I feel bad that I have not written a new entry in so long. I feel like I should apologize - not to the readers, but to the software, to the site itself. I ought to write a new post; I ought to update my status. How did I get into a situation whereby these collections of code could make ethical demands upon me? And is this bad?

Review: 10 Books That Screwed Up the World by Benjamin Wiker

7 minute read

Benjamin Wiker’s book on bad books throughout the ages is misinformed and makes a few critical errors in its analysis. Specifically, it ignores the cultural context around each book he critiques, treating them as pure subliminal propaganda.

Senior Thesis: Democracy in Wikipedia

1 minute read

My thesis studied the legal culture of Wikipedia to examine the law through stories and histories, giving the reader a sense of not only what the Wikipedian legal system is, but also what fundamental assumptions the community makes in utilizing such a system.

Open Source Software: The Newest Specter?

15 minute read

Corporate adoption of open source software should not be viewed as antithetical to capitalism; rather, it is an example of corporations co-opting Communism to become more capitalist.

photocopiers

Review: Talking About Machines by Julian Orr

6 minute read

This is a review of Julian Orr’s Talking About Machines, an ethnography of Xerox photocopier technicians. Blurring the line between ethnomethodology, organizational communication, infrastructure studies, human-computer/machine interaction, business administration, and traditional ethnography of work, his study reveals more than just the daily practices of what may initially seem like a boring job.

photography

An apologia for instagram photos of pumpkin spice lattes and other serious things

13 minute read

I don’t normally pick on people whose work I really admire, but I recently saw a tweet from Mark Sample that struck a nerve: “Look, if you don’t instagram your first pumpkin spice latte of the season, humanity’s historical record will be dangerously impoverished.”  While it got quite a number of retweets and equally snarky responses, he is far from the first to make such a flippant critique of the vapid nature of social media.  It also seriously upset me for reasons that I’ve been trying to work out, which is why I found myself doing one of those shifts that researchers of knowledge production tend to do far too often with critics: don’t get mad, get reflexive.  What is it that makes such a sentiment resonate with us, particularly when it is issued over Twitter, a platform that is the target of this kind of critique?  The reasons have to do with a fundamental disagreement over what it means to interact in a mediated space: do we understand our posts, status updates, and shared photos as representations of how we exist in the world which collectively constitute a certain persistent performance of the self, or do we understand them a form of communication in which we subjectively and interactionally relate our experience of the world to others?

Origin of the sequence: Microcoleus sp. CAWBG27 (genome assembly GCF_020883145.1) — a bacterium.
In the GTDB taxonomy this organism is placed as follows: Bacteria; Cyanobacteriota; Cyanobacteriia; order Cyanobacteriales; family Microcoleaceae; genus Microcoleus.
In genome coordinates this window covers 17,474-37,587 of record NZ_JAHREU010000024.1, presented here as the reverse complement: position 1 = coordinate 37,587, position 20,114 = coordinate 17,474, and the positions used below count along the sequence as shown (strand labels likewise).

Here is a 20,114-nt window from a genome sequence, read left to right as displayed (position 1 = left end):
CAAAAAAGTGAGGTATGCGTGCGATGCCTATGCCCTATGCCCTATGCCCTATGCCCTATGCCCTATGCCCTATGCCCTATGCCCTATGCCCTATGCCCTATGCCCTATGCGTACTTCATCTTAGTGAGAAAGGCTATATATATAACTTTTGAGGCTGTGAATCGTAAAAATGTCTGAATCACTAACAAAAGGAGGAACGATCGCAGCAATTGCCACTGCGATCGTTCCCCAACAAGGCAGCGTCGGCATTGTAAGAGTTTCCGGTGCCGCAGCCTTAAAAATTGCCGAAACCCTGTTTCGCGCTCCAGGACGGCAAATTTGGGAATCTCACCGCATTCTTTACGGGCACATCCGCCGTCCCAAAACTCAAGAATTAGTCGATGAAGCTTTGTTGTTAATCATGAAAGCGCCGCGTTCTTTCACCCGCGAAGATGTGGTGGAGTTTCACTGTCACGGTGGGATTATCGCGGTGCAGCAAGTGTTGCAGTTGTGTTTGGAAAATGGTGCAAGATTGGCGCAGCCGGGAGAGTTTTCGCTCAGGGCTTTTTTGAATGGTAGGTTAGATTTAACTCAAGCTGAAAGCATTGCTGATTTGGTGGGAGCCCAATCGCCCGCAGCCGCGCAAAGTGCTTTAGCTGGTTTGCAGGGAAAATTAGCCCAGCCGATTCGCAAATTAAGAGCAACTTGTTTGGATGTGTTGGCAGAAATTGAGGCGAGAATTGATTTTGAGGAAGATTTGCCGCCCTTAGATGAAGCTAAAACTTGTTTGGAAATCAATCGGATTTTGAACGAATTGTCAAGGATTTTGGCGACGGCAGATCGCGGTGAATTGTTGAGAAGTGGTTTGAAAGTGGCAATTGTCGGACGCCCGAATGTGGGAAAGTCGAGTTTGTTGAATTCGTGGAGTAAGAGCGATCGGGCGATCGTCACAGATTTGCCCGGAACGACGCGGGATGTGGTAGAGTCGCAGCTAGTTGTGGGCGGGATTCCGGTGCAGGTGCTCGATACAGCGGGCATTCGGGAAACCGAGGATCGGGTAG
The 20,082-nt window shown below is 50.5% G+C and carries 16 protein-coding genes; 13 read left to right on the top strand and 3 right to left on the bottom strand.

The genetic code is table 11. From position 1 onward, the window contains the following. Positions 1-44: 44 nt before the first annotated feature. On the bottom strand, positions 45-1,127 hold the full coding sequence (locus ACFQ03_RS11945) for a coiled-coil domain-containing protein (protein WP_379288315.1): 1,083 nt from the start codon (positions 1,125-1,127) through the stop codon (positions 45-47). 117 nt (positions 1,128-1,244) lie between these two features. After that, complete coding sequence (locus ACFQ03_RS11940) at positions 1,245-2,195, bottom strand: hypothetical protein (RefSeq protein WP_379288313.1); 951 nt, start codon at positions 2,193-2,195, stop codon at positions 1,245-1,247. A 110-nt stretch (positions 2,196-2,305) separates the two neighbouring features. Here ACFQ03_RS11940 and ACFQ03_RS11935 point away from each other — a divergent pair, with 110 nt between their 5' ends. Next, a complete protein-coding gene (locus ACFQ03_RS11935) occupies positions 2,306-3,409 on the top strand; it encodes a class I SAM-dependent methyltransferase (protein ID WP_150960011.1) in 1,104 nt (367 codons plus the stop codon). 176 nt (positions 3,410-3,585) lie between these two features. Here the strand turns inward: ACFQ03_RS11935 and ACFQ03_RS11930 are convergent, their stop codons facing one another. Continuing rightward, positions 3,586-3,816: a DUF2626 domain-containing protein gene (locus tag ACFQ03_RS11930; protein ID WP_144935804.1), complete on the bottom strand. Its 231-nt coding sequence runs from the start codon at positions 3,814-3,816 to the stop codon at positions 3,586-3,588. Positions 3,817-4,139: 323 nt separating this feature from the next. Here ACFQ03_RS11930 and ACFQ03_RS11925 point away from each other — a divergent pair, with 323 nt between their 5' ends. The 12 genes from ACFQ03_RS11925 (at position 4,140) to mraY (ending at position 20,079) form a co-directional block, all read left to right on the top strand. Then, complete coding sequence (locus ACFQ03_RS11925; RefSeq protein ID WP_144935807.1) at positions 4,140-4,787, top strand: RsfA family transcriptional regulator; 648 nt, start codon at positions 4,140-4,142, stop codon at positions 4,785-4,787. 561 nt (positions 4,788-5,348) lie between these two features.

play

Google Search for “Phenomenology of Spirit” Suggests “Nebraska State Flower”

less than 1 minute read

As you may know, Google often thinks it knows what you are looking for better than you do.  It will suggest different search queries and display them underneath the top three results for your original query.  So I did a simple Google search for “Phenomenology of Spirit,” an 1807 book written by German philosopher G.W.F. Hegel today and found a very interesting suggestion.

Review: 10 Books That Screwed Up the World by Benjamin Wiker

7 minute read

Benjamin Wiker’s book on bad books throughout the ages is misinformed and makes a few critical errors in its analysis. Specifically, it ignores the cultural context around each book he critiques, treating them as pure subliminal propaganda.